Canadian Art - - Reviews -

In the frosty nether-re­gions of De­cem­ber 2015, in Amiskwaci­wâskahikan (Beaver Hills House, also known as Ed­mon­ton), the Tipi Con­fes­sions col­lec­tive pro­vided par­tic­i­pants at the Univer­sity of Al­berta’s Fac­ulty of Na­tive Stud­ies’ Sym­po­sium on In­dige­nous Mas­culin­i­ties a se­duc­tively hot spa­tial in­ter­lude to a pri­mar­ily aca­demic gath­er­ing. The au­di­ence of univer­sity and com­mu­nity mem­bers par­tic­i­pated in a shame- and stigma-free sto­ry­telling event fea­tur­ing anony­mous au­di­ence con­fes­sions. The show fea­tured both hu­mour and vul­ner­a­bil­ity re­lated to de­colo­nial sex and sex­u­al­ity.

If com­ing to­gether around such in­ti­mate top­ics of­ten seems hard to do, let me tell you about when that magic hap­pens. Tipi Con­fes­sions, in­spired by the live-read­ing se­ries Bed­post Con­fes­sions, im­ported to Canada by Dr. Kim Tall­bear (Sis­se­ton-wah­peton Oy­ate) from Austin, Texas, is

a show that holds in­ti­mate space for laugh­ter and tears on the sub­ject of sex and sex­u­al­ity.

Tall­bear’s re­search both up­sets and works to un­set­tle colo­nial no­tions of love, re­la­tions and sex. She has part­nered with Dr. Tracy Bear (Ne­hiyaw’iskwew, Mon­treal Lake Cree Na­tion), whose re­search on the power and knowl­edge of the In­dige­nous erotic im­pres­sively con­nects ac­tion re­search with cre­ative sto­ry­telling, em­bod­ied ex­pres­sion and per­for­mance. With the ad­di­tion of the sul­trys­mooth voice of Jodi Stone­house (Cree and Mo­hawk des­cent from the Michel First Na­tion) as one of the show’s MCS, along with Bear, I’m re­minded of In­dige­nous aun­ties sit­ting around the kitchen ta­ble, drink­ing cof­fee and telling sala­cious jokes—and I’m lucky to stay up past my bed­time with them, tweet about it and co-pro­duce the show.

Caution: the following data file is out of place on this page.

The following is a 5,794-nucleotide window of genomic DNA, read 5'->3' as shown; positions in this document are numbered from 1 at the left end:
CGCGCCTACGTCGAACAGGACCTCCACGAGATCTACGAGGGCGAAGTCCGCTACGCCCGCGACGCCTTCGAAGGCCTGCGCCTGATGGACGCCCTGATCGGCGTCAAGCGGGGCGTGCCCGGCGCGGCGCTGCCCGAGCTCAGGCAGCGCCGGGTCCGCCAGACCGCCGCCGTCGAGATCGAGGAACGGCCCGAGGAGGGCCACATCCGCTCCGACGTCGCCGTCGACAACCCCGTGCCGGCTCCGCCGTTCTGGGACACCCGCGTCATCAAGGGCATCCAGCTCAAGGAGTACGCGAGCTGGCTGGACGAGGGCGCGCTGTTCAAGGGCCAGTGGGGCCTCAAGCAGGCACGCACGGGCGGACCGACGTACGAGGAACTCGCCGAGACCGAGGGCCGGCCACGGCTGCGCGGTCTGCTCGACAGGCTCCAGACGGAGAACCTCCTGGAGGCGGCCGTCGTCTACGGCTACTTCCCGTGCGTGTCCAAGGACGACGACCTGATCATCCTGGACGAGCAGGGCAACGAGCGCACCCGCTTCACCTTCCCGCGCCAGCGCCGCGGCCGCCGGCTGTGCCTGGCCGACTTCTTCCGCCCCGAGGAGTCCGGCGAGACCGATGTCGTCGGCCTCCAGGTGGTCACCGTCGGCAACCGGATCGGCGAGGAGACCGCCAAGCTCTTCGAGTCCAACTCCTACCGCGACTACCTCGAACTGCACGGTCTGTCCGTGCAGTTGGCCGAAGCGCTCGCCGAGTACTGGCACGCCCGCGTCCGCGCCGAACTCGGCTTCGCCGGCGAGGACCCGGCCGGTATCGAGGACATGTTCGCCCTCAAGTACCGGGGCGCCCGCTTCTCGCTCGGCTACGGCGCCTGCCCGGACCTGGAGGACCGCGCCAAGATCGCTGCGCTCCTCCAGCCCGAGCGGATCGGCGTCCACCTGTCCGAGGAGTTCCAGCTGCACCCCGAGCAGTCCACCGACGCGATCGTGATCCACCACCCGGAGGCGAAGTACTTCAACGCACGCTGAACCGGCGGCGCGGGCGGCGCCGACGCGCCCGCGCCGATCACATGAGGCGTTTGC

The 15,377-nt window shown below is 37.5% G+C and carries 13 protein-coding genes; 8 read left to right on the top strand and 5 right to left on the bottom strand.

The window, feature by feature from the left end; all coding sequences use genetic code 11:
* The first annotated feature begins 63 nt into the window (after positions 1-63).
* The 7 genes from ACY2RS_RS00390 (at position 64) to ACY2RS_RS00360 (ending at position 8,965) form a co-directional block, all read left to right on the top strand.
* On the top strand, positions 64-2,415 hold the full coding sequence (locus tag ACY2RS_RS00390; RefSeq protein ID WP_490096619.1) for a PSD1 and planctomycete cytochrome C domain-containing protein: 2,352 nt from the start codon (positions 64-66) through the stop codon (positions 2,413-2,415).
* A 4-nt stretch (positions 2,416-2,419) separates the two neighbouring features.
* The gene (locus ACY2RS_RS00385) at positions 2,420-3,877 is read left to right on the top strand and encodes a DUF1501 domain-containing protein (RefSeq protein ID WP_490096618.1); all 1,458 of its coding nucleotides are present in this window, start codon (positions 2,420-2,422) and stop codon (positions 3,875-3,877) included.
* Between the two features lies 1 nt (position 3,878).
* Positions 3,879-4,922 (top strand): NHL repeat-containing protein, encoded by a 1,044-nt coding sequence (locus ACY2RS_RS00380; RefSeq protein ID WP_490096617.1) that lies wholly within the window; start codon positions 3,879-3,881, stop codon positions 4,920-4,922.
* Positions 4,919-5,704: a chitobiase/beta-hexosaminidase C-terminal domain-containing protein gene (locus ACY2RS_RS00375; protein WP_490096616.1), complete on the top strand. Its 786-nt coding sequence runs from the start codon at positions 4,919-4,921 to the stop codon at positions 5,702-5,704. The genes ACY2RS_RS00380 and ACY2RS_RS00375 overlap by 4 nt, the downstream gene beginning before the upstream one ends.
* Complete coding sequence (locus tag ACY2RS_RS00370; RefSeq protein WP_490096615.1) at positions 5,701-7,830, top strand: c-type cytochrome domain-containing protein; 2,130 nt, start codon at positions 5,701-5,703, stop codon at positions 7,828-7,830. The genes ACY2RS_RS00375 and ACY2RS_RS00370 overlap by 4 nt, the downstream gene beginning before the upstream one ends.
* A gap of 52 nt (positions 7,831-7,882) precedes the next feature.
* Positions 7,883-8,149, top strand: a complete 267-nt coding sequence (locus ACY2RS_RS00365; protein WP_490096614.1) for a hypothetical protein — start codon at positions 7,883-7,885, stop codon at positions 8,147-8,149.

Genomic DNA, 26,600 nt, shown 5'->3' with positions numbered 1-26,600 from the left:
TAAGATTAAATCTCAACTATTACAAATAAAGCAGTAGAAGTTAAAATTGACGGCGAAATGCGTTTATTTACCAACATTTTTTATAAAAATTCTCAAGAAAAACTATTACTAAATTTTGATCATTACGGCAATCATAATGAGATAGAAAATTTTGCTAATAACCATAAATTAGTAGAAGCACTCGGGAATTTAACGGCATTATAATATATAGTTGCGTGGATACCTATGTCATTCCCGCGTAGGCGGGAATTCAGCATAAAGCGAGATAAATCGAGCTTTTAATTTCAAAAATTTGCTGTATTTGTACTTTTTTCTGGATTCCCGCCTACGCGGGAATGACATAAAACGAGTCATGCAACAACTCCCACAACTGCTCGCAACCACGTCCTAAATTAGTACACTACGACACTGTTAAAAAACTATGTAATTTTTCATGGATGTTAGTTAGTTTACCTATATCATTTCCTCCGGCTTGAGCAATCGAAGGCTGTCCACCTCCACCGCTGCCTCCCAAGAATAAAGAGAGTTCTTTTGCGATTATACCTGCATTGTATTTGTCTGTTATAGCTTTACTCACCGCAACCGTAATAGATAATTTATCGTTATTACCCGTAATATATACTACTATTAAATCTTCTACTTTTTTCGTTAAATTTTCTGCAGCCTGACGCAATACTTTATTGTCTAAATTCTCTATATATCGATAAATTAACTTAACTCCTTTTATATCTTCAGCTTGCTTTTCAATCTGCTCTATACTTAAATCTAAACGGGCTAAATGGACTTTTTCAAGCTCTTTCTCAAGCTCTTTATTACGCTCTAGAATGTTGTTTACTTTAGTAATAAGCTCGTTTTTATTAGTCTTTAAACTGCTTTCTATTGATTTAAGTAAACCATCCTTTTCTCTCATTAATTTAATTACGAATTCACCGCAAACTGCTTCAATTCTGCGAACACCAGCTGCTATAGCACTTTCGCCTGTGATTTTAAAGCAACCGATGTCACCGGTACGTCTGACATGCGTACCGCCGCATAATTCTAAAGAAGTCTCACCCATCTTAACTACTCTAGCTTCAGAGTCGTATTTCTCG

Since the de­but, our Tipi Con­fes­sions team, work­ing closely with Bed­post Con­fes­sions pro­duc­ers in Austin, has col­lab­o­rated with aca­demics, sex ed­u­ca­tors, com­mu­nity mem­bers and stu­dent groups across Ed­mon­ton, Saskatoon and Ot­tawa, where Tall­bear’s no­tion of be­ing routed through spa­ces, knowl­edges and re­la­tions best de­scribes the men­tor­ship, sol­i­dar­ity and col­lec­tive kin­ship of the Tipi Con­fes­sions en­ergy. We are rooted in the unique­ness of prairie and other land­scapes and sup­ported by the Bed­post Con­fes­sions ground­work. In the era of rec­on­cil­i­a­tion, Tipi Con­fes­sions is an In­dige­nous women–led, trans­for­ma­tive and gen­er­a­tive space of sex­ual heal­ing and re­lease for au­di­ences who wit­ness de­colo­nial sto­ries and per­for­mances. Au­di­ences also pro­duce the pow­er­ful and anony­mous con­fes­sions that are read on stage by the MCS. The con­fes­sions are al­ways the stars of the show.

The next op­por­tu­nity to share is June 22–24, at the Na­tive Amer­i­can and In­dige­nous Stud­ies As­so­ci­a­tion con­fer­ence at the Univer­sity of Bri­tish Columbia. Your walk of shame is no shame at all. End it with us. —KIRSTEN LINDQUIST

Tracy Bear per­forms at Prairie Con­fes­sions, Saskatoon, Oc­to­ber 2016 PHOTO CONOR MCNALLY

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